Nashville Warblers have olive-brown upperparts, a white belly and a yellow throat and breast; they have a white eye ring, no wing bars and a thin pointed bill. Adult males have a grey head with a rusty crown patch (often not visible); females and immature birds have a duller olive-grey head. The Nashville Warbler is closely related to Virginia's Warbler, Lucy's Warbler and Colima Warbler, the four sharing generally similar plumage.
Two discrete populations exist. The nominate subspecies, O. r. ruficapilla, breeds in northeastern North America. The other subspecies, O. r. ridgwayi, known as the Calaveras Warbler, nests in western North America. The latter differs from the former in its relatively duller plumage and more persistent tail movements.
Nashville Warblers breed in open mixed woods and bog habitats in Canada and the northeastern and western United States. Although named after Nashville, Tennessee, the Nashville Warbler only visits that area during migration.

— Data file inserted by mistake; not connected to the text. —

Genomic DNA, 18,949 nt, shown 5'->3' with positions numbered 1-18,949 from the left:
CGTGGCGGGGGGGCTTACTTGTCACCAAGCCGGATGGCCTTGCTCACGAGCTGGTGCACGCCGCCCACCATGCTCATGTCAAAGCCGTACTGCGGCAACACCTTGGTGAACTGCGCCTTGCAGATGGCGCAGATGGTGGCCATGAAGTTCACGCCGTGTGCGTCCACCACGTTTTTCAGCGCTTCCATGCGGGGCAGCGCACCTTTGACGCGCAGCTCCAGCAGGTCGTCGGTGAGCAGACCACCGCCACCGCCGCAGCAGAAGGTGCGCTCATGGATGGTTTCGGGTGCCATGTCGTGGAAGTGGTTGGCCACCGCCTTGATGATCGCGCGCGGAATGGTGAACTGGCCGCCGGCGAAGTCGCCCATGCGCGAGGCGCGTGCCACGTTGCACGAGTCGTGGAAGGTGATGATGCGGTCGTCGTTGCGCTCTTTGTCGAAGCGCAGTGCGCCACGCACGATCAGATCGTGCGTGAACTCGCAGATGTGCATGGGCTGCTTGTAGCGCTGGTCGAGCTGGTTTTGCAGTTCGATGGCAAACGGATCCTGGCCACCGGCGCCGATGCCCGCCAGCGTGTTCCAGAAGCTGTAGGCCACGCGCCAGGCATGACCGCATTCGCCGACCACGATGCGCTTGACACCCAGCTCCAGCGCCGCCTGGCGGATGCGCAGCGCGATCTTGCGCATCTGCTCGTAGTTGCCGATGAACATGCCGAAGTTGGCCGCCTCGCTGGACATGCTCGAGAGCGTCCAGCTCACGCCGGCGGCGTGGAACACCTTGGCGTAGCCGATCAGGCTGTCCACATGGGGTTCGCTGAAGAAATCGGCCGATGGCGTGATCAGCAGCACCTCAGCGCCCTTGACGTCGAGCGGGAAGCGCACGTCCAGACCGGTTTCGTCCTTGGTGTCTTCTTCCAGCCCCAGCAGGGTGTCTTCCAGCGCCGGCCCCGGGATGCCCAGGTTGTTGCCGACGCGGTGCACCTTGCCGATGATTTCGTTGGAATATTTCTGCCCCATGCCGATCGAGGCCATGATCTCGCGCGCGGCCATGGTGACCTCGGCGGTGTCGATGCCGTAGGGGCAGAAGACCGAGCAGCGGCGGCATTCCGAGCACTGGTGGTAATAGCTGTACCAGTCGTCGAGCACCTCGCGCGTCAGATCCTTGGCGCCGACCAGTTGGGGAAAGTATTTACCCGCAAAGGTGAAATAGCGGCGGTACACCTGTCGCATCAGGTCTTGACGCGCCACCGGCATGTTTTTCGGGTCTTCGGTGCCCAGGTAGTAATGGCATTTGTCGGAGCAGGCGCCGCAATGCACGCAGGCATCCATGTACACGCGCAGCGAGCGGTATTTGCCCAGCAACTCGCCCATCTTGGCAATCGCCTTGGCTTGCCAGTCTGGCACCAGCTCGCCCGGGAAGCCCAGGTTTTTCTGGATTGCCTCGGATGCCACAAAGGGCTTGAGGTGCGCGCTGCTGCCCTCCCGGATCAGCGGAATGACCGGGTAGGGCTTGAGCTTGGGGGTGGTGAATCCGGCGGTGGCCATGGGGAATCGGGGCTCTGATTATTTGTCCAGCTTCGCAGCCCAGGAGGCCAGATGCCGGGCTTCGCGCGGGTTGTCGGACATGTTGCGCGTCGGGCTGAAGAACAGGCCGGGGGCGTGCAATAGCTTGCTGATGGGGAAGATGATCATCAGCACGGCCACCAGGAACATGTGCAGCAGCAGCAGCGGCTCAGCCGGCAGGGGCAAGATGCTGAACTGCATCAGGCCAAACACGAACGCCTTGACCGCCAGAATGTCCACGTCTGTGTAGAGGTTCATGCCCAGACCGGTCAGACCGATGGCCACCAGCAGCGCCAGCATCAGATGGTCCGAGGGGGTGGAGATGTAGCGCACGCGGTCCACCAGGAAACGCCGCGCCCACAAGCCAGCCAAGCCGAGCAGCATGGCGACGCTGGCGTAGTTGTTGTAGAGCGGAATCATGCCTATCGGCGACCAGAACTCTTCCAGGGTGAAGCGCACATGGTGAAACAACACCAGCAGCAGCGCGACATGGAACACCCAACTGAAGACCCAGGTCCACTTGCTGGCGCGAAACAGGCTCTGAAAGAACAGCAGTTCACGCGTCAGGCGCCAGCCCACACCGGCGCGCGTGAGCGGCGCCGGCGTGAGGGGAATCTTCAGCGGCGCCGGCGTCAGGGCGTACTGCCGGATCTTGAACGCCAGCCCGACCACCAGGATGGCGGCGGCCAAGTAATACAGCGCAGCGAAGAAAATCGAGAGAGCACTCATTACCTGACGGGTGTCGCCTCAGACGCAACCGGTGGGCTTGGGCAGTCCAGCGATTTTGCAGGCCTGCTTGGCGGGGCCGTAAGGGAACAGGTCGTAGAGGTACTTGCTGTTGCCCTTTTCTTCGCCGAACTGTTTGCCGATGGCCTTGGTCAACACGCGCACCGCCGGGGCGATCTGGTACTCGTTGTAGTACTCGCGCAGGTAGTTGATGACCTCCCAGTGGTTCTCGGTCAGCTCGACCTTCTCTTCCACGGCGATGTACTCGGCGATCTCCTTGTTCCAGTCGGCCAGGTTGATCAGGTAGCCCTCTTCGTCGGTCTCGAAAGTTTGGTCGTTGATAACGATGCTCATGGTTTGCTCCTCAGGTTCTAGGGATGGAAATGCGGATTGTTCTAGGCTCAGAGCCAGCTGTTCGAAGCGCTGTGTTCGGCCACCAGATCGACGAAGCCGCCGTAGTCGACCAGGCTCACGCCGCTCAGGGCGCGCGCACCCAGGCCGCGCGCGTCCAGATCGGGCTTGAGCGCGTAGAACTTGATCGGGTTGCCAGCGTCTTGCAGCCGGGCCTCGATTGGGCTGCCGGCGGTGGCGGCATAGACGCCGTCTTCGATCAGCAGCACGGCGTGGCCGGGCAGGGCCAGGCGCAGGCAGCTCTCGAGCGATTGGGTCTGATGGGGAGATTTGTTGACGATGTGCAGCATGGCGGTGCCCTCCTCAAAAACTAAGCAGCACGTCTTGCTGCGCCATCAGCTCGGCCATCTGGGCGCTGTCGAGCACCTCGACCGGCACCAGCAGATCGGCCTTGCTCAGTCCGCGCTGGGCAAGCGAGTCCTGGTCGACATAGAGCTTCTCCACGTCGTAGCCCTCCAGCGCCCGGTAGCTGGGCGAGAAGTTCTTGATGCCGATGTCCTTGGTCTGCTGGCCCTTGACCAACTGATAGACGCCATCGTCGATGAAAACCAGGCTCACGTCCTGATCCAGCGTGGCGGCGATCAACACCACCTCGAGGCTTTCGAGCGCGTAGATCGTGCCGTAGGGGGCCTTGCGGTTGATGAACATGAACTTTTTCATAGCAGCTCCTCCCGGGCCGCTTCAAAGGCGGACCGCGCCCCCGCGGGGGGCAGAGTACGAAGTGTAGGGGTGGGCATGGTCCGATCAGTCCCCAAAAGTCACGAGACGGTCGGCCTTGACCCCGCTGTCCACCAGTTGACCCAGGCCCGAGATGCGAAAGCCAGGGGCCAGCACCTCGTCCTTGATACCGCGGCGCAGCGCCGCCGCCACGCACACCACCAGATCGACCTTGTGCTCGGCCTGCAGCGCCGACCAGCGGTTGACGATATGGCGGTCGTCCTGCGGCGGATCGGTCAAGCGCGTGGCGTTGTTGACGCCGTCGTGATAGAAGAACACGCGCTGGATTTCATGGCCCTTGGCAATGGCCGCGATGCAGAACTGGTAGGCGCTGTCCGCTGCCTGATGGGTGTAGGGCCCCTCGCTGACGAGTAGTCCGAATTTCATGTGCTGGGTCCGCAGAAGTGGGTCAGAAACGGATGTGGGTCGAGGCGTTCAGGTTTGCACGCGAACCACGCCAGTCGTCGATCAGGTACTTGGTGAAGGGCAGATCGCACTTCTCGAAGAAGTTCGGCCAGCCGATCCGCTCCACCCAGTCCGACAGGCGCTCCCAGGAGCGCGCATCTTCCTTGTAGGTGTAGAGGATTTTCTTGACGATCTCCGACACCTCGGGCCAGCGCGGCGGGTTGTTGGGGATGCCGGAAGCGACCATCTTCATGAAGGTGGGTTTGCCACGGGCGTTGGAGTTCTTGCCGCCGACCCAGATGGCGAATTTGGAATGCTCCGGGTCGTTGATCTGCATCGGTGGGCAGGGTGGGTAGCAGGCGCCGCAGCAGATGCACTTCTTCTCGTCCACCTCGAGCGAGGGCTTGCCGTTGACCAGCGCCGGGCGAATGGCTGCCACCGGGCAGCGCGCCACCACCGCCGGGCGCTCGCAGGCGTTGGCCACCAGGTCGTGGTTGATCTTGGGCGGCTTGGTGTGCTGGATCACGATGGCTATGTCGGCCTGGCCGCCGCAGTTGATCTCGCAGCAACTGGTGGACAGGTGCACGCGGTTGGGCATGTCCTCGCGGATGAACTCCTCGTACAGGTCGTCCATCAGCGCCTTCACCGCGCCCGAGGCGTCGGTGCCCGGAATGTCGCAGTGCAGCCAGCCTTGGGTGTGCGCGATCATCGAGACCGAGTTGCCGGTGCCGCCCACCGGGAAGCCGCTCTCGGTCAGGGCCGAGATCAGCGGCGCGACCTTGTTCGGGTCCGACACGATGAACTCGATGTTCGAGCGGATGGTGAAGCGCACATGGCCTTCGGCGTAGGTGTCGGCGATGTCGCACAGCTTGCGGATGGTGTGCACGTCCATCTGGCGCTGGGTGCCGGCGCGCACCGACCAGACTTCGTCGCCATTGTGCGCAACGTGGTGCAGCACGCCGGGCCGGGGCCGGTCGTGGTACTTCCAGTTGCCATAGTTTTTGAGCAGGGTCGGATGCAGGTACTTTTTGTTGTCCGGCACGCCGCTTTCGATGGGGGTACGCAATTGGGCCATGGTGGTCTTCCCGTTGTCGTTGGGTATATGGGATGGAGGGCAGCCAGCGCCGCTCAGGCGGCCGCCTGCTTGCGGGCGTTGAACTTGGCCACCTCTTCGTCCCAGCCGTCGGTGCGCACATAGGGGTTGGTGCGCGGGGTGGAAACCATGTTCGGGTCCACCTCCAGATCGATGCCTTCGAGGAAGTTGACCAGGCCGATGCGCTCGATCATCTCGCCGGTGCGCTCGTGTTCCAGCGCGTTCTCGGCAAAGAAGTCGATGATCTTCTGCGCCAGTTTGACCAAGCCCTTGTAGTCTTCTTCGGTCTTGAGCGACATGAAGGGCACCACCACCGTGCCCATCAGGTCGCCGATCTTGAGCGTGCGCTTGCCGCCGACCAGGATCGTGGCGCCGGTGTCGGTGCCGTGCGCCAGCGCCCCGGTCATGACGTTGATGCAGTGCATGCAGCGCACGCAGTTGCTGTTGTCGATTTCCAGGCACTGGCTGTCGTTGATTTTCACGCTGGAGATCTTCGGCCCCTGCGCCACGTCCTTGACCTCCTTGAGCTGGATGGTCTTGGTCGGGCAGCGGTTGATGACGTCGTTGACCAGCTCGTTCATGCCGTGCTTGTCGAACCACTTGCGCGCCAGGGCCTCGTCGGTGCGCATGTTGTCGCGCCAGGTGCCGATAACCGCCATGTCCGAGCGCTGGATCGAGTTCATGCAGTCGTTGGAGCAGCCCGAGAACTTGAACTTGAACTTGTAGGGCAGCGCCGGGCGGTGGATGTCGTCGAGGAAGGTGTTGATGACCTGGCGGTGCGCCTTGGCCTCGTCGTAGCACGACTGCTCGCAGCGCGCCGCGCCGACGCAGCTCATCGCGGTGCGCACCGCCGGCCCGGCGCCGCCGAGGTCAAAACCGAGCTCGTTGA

They forage in the lower parts of trees and shrubs, frequently flicking their tails; these birds mainly eat insects.
The song of the nominate subspecies consists of a rapid seewit-seewit-seewit-ti-ti-ti. Males sing from open perches on the nesting territory. The call sounds like a high seet. Western birds of the race ridgwayi have a slightly lower-pitched, richer song, and a sharper call note.
They conceal their open cup-shaped nests on the ground under shrubs.
- BirdLife International (2004). Vermivora ruficapilla. 2006. IUCN Red List of Threatened Species. IUCN 2006. www.iucnredlist.org. Retrieved on 12 May 2006.
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